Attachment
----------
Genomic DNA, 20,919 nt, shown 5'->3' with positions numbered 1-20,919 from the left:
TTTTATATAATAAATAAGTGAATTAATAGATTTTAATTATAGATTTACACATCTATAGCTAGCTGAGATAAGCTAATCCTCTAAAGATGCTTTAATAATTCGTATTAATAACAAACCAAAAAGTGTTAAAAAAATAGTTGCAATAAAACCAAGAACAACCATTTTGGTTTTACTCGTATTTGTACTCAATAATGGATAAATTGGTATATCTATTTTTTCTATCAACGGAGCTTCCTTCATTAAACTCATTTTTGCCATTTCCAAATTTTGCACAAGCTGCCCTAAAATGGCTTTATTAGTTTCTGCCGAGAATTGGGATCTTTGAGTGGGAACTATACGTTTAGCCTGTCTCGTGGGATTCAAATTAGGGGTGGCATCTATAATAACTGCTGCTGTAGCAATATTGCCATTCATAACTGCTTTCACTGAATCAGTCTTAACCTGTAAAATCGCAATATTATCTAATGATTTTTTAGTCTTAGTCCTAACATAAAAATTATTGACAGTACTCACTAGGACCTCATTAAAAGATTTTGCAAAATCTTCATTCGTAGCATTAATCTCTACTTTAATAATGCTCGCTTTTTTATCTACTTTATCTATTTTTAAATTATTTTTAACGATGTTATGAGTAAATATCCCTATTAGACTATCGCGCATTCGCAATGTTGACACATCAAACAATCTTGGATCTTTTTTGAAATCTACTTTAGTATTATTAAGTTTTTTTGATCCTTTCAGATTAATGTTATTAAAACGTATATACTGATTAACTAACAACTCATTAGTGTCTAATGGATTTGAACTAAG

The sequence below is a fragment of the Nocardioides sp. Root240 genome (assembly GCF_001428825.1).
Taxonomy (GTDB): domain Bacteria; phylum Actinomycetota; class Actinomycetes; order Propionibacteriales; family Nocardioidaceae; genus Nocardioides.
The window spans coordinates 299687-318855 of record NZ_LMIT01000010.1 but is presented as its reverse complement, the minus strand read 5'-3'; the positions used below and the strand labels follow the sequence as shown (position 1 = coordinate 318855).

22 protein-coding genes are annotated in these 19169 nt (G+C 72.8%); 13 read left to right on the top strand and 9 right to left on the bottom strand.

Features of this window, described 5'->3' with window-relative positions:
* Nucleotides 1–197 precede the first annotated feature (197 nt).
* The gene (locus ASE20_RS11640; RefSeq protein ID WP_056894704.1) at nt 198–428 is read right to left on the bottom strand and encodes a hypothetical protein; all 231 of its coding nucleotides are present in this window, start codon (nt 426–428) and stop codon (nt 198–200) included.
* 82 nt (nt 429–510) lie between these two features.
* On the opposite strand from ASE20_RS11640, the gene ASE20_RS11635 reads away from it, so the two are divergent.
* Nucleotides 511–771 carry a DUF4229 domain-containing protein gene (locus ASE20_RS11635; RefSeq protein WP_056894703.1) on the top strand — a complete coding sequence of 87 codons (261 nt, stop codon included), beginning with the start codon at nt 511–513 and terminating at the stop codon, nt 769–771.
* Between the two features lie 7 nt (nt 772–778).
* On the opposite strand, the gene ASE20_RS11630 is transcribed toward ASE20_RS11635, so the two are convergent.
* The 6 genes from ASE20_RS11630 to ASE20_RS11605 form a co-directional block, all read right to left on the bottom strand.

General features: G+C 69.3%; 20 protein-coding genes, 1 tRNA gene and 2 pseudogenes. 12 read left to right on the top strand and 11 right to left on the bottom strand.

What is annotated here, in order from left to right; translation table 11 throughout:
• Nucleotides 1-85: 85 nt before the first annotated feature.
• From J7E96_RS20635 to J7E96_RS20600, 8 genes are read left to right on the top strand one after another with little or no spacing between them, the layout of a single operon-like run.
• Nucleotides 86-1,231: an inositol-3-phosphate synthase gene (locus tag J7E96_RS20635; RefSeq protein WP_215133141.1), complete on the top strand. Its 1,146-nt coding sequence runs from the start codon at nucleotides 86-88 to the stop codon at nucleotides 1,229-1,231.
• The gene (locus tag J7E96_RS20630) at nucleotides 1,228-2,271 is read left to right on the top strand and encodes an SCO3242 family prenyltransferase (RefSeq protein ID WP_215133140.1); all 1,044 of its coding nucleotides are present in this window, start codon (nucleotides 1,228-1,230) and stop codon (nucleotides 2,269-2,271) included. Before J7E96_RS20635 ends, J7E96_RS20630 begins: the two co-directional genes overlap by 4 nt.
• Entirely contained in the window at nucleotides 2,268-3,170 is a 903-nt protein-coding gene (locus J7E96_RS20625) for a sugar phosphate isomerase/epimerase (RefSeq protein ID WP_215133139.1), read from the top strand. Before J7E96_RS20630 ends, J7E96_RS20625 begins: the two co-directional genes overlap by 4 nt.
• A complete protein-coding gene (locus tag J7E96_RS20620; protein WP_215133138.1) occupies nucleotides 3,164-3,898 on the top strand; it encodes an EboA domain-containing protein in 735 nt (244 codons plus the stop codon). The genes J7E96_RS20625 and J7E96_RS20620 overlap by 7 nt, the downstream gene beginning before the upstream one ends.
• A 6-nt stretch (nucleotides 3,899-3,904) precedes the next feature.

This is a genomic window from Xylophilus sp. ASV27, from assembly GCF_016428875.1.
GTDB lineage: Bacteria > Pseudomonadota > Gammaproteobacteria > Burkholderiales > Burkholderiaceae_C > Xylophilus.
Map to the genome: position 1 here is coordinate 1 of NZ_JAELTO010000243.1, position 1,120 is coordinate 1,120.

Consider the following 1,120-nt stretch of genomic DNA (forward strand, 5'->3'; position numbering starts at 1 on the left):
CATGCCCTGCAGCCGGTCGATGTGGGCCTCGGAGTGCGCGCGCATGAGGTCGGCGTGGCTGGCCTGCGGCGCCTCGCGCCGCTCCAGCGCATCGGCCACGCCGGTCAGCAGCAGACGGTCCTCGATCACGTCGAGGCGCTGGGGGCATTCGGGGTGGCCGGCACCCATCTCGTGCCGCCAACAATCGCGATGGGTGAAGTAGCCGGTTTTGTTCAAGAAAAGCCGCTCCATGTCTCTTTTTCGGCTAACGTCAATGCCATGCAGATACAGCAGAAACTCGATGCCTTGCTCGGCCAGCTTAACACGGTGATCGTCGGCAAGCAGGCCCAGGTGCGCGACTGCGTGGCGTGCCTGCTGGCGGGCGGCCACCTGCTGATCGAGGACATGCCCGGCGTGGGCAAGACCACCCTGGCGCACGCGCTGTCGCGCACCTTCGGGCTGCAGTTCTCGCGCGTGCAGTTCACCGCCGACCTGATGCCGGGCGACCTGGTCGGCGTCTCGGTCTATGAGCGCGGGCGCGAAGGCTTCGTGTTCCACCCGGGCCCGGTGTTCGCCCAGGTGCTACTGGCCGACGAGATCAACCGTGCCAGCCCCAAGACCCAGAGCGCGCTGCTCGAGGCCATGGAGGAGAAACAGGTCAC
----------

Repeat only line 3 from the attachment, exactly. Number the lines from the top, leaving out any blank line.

The sequence below is a fragment of the Nocardioides sp. Root240 genome (assembly GCF_001428825.1).